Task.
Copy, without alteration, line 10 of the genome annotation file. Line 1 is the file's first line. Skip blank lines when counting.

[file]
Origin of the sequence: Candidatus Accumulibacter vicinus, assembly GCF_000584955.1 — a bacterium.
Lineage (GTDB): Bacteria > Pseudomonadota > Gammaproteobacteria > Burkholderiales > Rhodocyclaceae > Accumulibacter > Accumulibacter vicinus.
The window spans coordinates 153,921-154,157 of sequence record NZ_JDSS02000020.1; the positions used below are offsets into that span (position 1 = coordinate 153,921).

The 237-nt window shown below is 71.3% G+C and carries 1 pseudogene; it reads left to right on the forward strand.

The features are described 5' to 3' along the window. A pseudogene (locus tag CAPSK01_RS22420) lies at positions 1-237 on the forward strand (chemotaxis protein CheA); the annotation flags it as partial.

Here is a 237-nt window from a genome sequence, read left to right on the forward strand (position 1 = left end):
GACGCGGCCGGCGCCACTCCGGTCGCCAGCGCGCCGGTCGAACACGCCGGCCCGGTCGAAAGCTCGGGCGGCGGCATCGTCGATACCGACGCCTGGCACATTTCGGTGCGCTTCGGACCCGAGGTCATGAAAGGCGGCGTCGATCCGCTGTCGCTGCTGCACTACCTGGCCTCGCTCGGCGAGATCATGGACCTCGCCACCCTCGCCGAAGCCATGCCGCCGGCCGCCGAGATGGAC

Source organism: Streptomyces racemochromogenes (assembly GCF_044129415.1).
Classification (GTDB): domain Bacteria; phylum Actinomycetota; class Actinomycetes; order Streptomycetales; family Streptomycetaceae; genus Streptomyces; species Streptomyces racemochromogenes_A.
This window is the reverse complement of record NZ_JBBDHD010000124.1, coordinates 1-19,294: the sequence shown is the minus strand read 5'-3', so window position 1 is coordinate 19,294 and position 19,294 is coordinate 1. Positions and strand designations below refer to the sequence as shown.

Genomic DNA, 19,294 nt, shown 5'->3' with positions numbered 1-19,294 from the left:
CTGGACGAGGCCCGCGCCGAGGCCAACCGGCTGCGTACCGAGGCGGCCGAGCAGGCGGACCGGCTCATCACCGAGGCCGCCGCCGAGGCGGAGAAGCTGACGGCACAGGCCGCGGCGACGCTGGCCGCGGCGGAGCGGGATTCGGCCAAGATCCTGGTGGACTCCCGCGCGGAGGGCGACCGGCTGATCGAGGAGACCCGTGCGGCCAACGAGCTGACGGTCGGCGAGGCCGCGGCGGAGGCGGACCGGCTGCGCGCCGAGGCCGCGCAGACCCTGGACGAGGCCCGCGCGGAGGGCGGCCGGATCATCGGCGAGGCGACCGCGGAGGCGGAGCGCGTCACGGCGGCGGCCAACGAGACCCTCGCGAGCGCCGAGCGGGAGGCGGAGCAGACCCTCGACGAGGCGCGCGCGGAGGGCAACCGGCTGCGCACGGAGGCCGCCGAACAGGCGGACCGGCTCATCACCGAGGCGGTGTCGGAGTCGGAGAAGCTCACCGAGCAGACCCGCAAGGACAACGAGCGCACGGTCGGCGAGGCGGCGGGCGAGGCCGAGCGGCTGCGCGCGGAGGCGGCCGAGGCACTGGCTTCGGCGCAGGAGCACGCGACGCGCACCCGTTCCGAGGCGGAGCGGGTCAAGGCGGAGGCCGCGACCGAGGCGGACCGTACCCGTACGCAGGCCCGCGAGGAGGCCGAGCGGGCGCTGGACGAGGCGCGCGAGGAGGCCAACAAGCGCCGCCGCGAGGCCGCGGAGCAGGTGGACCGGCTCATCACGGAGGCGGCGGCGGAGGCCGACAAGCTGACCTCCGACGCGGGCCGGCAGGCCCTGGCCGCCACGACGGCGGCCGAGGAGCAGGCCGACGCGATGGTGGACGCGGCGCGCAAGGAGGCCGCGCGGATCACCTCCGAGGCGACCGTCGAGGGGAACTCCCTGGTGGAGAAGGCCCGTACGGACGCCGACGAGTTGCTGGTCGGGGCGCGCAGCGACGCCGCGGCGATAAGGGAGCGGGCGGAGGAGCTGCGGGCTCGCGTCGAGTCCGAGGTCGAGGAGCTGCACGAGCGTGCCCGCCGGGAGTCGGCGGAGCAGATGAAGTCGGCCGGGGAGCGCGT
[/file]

This window is the reverse complement of record NZ_JBBDHD010000124.1, coordinates 1-19,294: the sequence shown is the minus strand read 5'-3', so window position 1 is coordinate 19,294 and position 19,294 is coordinate 1. Positions and strand designations below refer to the sequence as shown.